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its only after 8-10m you start to onload gas, so no deco should be racked up
 

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bleedingheartliberalpcgon emadtreehuggingdogooder
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As someone who's done something similar - I once did a 12 hour sponsored dive with my ex for charity, the one thing that no one's mentioned so far is boredom .
We managed our dive but towards the end we were so bored it was untrue. There really are only so many games of noughts and crosses and hangman that you can play on a slate. Underwater frisbees lose their appeal really quickly and you can't even sit and read a book!

For our dive we had surface support who would drop down a full set of kit, (bcd, tank, regs) which we'd swap for the one we were wearing, inflate the bc and send the old one up.

You can eat and drink underwater. Little squeezy cartons of ribena are good, the ones you stick the straw in. As long as you maintain pressure on the carton, water doesn't leak in when you stop drinking to breathe and we took down a weighted box with mini mars bars (although the wrappers do start to dissolve a bit and pepperami sticks. (Mmm nice combo!) My advice would be to take things which don't need too much chewing - you don't want to be breathing mars bar into your reg, it's a bugger to clean out!

We didn't have any problems with waterlogged skin, but that may be because 12 hours wasn't long enough. Yes we were very wrinkly when we got out - but no lasting damage.

Cold wasn't a problem for us as we used our local club dive pool which was heated - toasty and warm - we started off wearing 2 piece hired suits (neither of us had our own at the time) but pretty soon jettisoned the top jacket laye as we were too warm. As we were using the club pool though we did allow ourselves 5 min breaks every 2 hours - that way we didn't have to pee in the pool which wouldn't have been pleasant for the rest of the club!

Good luck with the dive.
 

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Looked at this a couple of years ago. It's doable but it isn't a record. Might be a decent job to do for charity, but then if you're going to the trouble of doing 24 hours you might as well step it up and go for a few days.

Personally I'd be looking at drysuit, drygloves, dry hood, FFM and a decent anchoring system with quick releases. You could sleep easy enough, and just go surface supplied. All you need is a platform to do it on, and as shallow as is physically possible. I would be looking for 2m deep at the most. Reduces the shock to the body when you finish.

Number 1s are ok, it's the number 2s you've got to worry about. You've also got to get in some practice eating and drinking underwater, plus bailing on and off FFMs. One cocked up switch and you're going to end up at the surface having failed.

Dive centres are usually ok with the publicity, but don't have the insurance for this sort of thing. There is also normally the cost of getting staff to cover the site in the meantime, as well as potential problems with divers using the site.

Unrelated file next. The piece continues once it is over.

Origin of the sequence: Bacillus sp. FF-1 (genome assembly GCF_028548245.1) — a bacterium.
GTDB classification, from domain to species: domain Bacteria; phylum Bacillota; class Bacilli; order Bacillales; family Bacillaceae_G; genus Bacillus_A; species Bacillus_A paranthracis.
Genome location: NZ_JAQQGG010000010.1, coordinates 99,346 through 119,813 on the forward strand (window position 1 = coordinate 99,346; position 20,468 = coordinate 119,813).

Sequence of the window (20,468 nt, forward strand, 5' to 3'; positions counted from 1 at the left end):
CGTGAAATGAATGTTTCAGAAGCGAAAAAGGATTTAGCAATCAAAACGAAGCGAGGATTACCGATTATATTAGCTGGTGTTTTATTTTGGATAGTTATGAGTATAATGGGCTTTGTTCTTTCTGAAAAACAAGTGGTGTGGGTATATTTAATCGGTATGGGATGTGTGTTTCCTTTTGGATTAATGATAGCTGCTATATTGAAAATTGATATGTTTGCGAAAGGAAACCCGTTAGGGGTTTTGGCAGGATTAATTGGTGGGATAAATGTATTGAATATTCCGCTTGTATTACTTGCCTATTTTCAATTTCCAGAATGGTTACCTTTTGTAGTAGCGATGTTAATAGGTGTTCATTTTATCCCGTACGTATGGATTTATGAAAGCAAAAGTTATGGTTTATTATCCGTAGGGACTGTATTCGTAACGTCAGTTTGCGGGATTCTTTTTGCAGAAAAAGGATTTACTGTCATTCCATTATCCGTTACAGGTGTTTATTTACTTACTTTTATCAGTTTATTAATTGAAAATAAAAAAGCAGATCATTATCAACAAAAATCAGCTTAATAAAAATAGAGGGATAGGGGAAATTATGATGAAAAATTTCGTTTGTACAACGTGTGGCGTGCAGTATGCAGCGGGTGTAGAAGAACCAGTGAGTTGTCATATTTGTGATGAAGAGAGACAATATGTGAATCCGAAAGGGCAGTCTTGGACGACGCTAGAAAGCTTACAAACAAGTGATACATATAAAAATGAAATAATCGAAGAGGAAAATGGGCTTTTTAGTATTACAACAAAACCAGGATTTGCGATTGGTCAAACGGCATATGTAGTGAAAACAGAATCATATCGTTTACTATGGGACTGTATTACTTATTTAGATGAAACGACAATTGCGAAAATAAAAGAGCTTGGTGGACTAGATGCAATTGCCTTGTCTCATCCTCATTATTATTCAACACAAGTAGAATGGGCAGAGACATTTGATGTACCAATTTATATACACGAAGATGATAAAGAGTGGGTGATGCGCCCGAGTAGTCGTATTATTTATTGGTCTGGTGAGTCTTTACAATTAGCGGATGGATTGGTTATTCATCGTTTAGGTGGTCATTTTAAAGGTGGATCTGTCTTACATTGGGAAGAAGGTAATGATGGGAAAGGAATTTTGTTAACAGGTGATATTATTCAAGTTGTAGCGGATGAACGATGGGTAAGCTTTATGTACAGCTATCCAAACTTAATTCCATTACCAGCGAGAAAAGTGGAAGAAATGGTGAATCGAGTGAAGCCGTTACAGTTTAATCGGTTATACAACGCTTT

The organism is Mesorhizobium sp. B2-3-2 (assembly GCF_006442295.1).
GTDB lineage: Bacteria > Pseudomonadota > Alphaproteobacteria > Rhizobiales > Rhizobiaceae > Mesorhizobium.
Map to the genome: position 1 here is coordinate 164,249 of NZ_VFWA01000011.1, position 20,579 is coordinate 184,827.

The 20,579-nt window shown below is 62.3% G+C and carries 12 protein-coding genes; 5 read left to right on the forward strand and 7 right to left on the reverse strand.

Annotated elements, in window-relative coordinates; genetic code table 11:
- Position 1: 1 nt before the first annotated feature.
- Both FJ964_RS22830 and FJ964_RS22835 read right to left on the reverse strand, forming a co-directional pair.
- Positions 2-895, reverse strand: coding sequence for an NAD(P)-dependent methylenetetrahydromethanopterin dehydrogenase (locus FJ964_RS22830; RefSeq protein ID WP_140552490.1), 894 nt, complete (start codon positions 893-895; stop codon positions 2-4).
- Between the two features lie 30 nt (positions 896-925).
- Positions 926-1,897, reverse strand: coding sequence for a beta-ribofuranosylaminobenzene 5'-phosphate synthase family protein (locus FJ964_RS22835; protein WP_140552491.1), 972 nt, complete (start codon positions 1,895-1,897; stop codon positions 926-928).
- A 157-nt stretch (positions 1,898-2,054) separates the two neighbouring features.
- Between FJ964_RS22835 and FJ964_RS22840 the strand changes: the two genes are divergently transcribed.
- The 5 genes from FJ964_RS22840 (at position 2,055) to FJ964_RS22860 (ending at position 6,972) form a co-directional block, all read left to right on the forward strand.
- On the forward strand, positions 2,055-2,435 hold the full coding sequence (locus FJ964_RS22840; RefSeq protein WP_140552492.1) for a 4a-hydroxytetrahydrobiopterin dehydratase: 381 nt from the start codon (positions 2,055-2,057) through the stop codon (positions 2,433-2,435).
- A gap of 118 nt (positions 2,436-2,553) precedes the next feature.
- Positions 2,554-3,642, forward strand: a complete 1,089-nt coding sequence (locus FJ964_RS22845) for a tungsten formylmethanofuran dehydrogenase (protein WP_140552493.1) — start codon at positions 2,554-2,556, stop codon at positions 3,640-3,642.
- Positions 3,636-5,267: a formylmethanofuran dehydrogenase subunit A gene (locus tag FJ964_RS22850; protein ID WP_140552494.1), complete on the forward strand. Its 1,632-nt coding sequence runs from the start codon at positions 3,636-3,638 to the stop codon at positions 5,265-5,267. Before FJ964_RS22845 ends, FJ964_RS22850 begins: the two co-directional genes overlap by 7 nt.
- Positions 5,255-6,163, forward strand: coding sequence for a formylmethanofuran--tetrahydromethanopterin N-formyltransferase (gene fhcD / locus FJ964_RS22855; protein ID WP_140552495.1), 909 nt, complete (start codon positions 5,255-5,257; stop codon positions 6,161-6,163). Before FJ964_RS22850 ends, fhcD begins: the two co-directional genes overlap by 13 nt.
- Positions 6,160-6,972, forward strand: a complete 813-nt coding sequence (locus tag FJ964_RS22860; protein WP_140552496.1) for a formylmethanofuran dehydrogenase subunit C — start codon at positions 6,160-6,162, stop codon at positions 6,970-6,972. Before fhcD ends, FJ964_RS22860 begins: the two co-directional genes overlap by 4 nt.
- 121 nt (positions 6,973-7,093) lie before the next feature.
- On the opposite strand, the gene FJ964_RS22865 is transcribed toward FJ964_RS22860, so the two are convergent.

I would probably go for a lake somewhere that is as warm as lakes get, and which isn't a managed site. I would then setup a scaffolding frame and start practicing. Spend 6 hours in the water, then try 12. I can deal with 3 hours easy, but beyond that I think I'd start to be a bit bored with the whole thing.

Is that 5 days thing the current record in open water? That isn't all that long thinking about it. The more time you can pass sleeping the better, and you'd probably want to get a waterproof housing for a TV and playstation :)

Digs.
 

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Imodium Plus has to be the best solution for No.2 - works a treat before any festival to avoid the need to use the portable toilets. Would have no problems with a 24 hour dive :teeth:
 

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Discussion Starter · #19 ·
Thanks so much!

You guys are brilliant! Thanks so much for all the useful tips!

Though I think 5 days is a little excessive...

Genius idea of Imodium!

In terms of boredom I was thinking of laminating books, magnetic boardgames (monopoly takes forever), laminated cards ... I hadnt even thought of underwater frisbee!

This is actually starting to look possible ... I'll post more info as I get closer to making it happen!
 

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bleedingheartliberalpcgon emadtreehuggingdogooder
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You guys are brilliant! Thanks so much for all the useful tips!

Though I think 5 days is a little excessive...

Genius idea of Imodium!

In terms of boredom I was thinking of laminating books, magnetic boardgames (monopoly takes forever), laminated cards ... I hadnt even thought of underwater frisbee!

This is actually starting to look possible ... I'll post more info as I get closer to making it happen!
I'd agree that 5 days might be a little excessive - unless you want to go for the record - but the boredom factor then really would be an issue.

We took down some cards which had that sort of plasticky finish to them, thinking they'd last. They did....for about 10 minutes, then it wasn't so much a game of 'snap'' as a game of 'sludge'

We also had some little magnetic 'travel' games. Chess, draughts, snakes and ladders, that sort of thing. Just make sure you have dice which sink not float! I think we got them from WHSmith - only a few quid each and a godsend after 8 or 9 hours....

Really, don't bother with the frisbee... :D